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Also, visit Rob Child's official website to find out more about his past and upcoming projects. Browse AHA Society programs and events:. See event calendar. Sent on one daring mission after another Hamilton's stature grows, creating great political mistrust among his rivals. When ambition overtakes Hamilton, he threatens to overthrow Congress, which he sees as corrupt. Challenging a Congressman to a duel, who views Hamilton as a treasonous immigrant, his world nearly self-destructs.
With the end of the American Revolution looming and his visions of his own glory fading, Hamilton becomes determined to leave Washington's staff and return to the battlefield. A lawyer and member of the Massachusetts provincial assembly, James Otis, Jr. He is famous for coining the phrase, "taxation without representation is tyranny," which would go on to become an anthem for patriot opposition to the crown. As a lawyer, Otis became enraged by British imposed "writs of assistance" which permitted British authorities to enter the house of a colonist without notice or probable cause.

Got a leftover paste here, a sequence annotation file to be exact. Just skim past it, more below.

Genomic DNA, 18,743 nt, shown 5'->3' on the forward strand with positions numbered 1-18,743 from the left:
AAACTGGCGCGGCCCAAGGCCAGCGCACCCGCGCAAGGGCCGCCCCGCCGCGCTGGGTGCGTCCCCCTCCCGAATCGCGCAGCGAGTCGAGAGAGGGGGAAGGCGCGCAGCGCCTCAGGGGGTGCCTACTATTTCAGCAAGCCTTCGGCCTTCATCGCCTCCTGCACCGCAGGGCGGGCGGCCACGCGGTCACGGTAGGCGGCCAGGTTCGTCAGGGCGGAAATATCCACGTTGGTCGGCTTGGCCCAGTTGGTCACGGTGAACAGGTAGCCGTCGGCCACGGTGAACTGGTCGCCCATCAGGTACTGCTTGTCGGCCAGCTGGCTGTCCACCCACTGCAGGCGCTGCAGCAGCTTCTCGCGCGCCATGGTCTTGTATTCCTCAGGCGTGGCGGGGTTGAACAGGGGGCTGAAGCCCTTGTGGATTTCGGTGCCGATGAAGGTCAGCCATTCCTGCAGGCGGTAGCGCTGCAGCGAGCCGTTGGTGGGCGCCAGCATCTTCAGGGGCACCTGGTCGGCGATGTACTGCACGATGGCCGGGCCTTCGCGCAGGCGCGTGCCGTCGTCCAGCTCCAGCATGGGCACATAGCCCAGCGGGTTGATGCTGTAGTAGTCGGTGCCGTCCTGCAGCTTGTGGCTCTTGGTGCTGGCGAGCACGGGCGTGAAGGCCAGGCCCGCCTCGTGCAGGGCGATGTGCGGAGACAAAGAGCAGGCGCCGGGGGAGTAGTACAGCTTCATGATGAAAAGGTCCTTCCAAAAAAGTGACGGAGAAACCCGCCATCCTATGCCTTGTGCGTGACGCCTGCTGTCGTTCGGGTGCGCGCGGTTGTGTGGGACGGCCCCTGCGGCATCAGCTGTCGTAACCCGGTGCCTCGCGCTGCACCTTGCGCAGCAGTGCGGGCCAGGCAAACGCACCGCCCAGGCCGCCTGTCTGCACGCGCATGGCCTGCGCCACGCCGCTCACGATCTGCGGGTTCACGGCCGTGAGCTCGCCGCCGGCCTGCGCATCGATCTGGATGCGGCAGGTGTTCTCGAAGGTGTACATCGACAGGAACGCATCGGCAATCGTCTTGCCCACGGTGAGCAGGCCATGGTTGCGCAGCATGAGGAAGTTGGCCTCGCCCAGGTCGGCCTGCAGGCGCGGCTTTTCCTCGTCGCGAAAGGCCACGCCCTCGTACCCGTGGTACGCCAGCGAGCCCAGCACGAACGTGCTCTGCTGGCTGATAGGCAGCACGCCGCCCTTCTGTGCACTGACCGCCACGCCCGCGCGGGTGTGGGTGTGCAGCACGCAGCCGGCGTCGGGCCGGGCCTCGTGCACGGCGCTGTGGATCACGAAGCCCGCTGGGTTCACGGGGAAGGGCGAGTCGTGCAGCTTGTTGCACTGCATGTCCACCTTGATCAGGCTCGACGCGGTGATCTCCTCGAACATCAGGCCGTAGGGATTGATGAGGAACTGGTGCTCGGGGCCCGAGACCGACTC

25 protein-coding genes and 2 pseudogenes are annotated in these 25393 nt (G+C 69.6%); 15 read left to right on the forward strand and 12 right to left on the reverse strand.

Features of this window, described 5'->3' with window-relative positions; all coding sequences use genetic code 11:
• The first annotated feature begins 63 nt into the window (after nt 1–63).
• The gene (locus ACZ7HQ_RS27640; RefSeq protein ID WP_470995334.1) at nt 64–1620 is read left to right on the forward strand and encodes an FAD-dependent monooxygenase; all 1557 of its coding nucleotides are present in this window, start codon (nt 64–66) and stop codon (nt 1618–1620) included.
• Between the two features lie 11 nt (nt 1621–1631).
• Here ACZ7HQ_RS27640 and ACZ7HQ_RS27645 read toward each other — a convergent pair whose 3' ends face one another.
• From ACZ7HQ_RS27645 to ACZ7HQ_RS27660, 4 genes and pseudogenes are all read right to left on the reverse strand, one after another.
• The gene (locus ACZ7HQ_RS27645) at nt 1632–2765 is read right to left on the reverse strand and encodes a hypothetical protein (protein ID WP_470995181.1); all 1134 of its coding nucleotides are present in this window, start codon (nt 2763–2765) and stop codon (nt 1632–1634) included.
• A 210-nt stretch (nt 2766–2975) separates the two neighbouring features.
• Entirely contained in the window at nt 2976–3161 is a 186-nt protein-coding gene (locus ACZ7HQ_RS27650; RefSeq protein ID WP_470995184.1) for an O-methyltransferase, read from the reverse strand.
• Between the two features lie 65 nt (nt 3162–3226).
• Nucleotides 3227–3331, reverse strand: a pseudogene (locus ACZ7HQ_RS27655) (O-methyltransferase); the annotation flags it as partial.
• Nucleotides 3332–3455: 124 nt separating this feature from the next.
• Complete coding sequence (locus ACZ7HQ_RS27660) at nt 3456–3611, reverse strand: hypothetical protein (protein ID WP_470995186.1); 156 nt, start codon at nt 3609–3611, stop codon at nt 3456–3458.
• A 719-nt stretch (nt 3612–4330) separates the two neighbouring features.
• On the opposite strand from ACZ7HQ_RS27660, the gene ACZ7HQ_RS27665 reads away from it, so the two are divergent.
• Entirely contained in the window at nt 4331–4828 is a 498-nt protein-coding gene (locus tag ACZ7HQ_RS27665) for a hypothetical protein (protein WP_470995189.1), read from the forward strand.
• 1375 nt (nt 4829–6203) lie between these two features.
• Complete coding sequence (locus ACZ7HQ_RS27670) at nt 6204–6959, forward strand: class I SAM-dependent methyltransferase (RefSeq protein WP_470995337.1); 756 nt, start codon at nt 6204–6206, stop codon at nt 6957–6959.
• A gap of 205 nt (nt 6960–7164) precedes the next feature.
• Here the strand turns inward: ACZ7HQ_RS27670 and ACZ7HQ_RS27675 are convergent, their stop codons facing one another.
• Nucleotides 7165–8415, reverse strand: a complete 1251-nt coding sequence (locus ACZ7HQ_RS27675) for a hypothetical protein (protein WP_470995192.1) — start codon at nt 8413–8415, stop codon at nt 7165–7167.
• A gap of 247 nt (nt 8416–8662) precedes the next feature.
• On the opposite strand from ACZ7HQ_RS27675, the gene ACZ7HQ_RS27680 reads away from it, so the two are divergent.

In response these writs, Otis gave a number of speeches speaking out against British exploitation of the colonists, and his words inspired many people to rise up against the tyranny of the crown. The founder of Dickinson college in Pennsylvania, signatory to the Declaration of Independence , and Founding Father of the United States, Benjamin Rush is certainly one of the more famous voices of the revolution.
Incredibly outspoken, Rush would make many friends, and enemies most notably George Washington, to whom he gave harsh criticism , and his words would effect great movements towards opposition to Great Britain. Also, Thomas Paine looked to Rush when he was drafting his treatises in favor of the Revolutionary War. A truly learned manRush would join the Medical Committee of the Continental Congress, taking on a more practical role as well as a political one.
Nicknamed "King Sears" for his pivotal role in organizing the New York mob, Isaac Sears was a leading member of the Sons of Liberty who leaned predominately towards orchestrating violence and encouraging anti-British demonstration. A prosperous New York City merchant outraged by the Intolerable Acts, Sears was forceful in his opposition to the Stamp Act in particular, using whatever means necessary to dissuade the use of British stamps in the colonies.